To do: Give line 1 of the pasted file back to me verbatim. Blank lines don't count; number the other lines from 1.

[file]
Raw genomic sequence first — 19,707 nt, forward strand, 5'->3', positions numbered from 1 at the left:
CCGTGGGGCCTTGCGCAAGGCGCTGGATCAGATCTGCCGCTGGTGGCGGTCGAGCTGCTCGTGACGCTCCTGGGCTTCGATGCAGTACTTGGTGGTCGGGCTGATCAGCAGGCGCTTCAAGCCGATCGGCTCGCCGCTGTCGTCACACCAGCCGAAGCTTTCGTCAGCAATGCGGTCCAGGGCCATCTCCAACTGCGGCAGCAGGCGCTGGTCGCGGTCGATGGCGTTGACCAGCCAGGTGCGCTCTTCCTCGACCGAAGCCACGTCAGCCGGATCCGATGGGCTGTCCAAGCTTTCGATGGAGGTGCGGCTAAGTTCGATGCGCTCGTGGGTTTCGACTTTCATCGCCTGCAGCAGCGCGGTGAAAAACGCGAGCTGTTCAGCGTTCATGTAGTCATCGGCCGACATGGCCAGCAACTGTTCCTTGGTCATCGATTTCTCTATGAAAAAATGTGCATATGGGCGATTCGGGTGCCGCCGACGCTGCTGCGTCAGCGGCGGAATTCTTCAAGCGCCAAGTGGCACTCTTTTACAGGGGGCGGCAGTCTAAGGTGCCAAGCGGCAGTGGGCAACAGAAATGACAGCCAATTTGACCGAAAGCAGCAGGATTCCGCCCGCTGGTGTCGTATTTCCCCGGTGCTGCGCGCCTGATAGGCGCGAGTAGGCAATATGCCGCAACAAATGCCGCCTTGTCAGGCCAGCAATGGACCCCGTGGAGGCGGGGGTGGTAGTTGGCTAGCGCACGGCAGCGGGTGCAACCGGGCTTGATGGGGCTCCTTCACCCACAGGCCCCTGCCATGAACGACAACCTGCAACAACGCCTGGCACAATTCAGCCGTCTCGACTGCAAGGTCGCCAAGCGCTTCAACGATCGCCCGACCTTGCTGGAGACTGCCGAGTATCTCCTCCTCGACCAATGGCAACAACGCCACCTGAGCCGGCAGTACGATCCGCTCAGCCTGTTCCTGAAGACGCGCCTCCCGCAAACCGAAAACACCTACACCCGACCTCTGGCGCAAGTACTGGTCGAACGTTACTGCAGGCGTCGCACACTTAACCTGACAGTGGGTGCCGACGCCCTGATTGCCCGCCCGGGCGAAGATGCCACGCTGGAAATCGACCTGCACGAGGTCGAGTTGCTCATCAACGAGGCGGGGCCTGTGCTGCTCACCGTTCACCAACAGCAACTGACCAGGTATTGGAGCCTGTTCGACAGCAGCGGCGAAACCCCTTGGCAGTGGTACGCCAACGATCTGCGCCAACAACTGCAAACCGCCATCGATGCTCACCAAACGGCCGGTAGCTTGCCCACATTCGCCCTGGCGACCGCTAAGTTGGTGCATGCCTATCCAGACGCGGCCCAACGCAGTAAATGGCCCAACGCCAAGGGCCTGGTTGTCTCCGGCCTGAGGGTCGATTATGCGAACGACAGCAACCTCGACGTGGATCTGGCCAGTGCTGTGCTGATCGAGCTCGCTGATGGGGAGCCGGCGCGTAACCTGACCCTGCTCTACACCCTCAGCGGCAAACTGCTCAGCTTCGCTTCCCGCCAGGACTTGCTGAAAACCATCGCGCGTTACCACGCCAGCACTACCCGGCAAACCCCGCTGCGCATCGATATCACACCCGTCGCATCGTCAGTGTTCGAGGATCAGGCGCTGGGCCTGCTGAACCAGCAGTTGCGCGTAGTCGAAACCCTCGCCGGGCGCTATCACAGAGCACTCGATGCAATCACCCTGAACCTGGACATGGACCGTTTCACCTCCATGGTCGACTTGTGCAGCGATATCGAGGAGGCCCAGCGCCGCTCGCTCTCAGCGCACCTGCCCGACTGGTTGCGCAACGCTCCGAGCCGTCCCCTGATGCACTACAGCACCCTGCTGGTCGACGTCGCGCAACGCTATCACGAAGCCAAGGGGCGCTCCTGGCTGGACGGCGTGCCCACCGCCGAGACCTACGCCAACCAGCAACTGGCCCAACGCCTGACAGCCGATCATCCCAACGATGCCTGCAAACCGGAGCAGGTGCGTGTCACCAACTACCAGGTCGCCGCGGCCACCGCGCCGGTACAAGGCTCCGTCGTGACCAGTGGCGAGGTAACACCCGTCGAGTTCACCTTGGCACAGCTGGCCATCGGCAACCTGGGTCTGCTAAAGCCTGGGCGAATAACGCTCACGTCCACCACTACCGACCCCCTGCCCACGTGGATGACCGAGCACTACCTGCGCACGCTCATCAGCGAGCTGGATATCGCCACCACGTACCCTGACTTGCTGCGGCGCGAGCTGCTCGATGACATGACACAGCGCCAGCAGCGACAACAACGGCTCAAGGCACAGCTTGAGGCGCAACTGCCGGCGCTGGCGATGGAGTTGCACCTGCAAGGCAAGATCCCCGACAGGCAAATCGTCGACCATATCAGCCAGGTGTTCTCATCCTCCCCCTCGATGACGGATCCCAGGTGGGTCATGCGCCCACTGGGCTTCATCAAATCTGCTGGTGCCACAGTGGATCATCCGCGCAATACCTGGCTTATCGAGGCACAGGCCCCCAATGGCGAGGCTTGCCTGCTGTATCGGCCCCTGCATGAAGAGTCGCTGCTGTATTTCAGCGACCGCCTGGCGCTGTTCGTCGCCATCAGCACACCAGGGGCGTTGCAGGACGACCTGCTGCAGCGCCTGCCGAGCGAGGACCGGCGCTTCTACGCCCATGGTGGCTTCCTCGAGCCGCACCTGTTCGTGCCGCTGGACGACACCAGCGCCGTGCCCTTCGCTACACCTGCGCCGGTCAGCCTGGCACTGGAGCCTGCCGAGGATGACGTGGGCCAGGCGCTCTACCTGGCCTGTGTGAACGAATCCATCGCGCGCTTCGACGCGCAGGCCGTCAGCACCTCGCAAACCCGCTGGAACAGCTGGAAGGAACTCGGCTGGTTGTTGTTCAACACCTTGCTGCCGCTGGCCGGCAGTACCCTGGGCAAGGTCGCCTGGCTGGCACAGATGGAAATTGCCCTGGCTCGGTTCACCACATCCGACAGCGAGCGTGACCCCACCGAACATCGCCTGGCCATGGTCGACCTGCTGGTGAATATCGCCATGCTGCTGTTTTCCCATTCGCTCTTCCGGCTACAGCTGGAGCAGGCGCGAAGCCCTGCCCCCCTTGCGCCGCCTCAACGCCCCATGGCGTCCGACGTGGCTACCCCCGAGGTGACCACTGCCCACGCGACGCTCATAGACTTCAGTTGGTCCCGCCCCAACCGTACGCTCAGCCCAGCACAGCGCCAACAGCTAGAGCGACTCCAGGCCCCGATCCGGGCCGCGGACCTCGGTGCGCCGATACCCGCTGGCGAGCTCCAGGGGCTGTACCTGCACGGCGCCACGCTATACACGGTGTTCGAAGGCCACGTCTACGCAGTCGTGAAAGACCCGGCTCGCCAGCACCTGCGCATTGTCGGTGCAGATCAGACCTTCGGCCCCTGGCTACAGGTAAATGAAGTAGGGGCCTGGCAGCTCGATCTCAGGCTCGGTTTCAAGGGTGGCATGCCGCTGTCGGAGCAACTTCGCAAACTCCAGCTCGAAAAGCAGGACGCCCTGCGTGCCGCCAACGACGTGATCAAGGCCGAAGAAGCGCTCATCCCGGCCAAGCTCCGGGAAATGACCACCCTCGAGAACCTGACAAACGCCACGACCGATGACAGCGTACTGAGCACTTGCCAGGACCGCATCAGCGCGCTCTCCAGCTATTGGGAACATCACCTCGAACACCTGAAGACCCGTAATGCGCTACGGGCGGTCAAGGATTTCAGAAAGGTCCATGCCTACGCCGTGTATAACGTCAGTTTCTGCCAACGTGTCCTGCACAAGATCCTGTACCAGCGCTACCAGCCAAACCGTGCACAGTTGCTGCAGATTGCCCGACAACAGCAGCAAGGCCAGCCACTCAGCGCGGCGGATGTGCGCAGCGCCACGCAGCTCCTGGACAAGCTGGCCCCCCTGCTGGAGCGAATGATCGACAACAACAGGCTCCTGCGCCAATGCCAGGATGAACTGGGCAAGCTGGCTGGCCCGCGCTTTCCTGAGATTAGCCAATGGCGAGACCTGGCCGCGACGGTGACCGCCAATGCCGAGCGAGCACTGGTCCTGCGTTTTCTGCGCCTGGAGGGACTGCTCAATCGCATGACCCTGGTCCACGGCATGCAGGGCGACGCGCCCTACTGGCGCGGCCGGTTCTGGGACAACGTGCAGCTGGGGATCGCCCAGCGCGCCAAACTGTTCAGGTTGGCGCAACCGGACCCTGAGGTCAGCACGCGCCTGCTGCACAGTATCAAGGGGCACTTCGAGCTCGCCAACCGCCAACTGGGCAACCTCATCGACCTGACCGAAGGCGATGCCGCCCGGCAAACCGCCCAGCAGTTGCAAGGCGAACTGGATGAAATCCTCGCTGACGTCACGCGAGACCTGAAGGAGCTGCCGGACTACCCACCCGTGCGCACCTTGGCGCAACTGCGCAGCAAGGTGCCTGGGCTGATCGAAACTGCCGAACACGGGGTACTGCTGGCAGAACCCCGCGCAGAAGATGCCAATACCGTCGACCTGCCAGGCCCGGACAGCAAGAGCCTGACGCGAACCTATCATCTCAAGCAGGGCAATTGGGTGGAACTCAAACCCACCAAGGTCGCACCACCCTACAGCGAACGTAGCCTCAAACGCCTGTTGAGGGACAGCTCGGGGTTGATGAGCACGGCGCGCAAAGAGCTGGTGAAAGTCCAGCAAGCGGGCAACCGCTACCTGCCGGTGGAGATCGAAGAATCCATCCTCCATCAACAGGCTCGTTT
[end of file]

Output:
Raw genomic sequence first — 19,707 nt, forward strand, 5'->3', positions numbered from 1 at the left: